The rate of increase in drug prices has outpaced that of overall medical care every year since 2008. A recent survey found that retail prices of selected brand-name dermatological medications increased an average of 401% between 2009 and 2015 (363% in real terms, accounting for inflation), while prices of the generic medications increased an average of 279% between 2011 and 2014 (265% in real terms). These price increases for dermatological drugs are well above the national average for all drugs and payers—up 23% in real terms between 2009 and 2015. They do not reflect the possibilities that patients might switch to cheaper alternatives, or there may be slower growth in prices paid by insurers and public programs.

Retail prices have increased dramatically for other types of drugs, as well. The aggregate retail price of a basket of 477 widely used drugs doubled between 2006 and 2013, even though retail prices for generics decreased. Per life-year gained, new anticancer drugs prices have quadrupled in 2 decades and now exceed conventional levels of cost-effectiveness.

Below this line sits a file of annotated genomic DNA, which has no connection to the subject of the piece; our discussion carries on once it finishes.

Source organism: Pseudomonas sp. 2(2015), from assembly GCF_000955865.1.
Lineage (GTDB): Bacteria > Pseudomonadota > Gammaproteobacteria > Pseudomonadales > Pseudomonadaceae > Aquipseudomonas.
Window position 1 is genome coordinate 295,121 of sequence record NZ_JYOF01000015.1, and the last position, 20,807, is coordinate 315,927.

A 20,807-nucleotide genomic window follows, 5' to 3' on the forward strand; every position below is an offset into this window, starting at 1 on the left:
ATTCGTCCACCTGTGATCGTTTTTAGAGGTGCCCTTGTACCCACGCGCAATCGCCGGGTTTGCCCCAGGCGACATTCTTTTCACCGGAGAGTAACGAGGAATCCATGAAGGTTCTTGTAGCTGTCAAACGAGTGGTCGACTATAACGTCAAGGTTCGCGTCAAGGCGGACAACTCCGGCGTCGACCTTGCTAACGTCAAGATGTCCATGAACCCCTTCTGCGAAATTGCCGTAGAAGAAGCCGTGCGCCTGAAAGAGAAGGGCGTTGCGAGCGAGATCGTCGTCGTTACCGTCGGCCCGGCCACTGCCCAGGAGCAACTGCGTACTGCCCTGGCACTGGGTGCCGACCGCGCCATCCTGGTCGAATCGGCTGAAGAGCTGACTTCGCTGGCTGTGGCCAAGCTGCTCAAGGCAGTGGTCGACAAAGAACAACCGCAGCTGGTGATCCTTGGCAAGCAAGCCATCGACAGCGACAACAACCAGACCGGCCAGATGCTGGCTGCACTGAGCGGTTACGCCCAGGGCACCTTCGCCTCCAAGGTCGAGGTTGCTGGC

And

Constraining prices so more drugs are cost-effective—for example, below $100,000 per quality-adjusted life year—is one approach to managing drug price inflation. Although the political prospects for such a policy are poor, recent value-based contracts between manufacturers and insurers or pharmacy benefits management companies are similar in spirit. For example, Cigna’s payments to Novartis for the heart failure drug Entresto are linked to how effectively it reduces hospitalization.

Medicynical Note:  The article follows with a discussion of how much we as a society can pay for drugs.  Frakt seems to accept that $100,000/QALY is doable and posits that perhaps we can pay even more–though not much.  On the other hand one can reasonably argue that we’ve already exceeded our ability to pay and that for a QALY drugs for a year’s treatment should at a maximum cost no more than a our culture’s median or average income for a year –that is $50,000-60,000.  And that may be too expensive.  Read the article!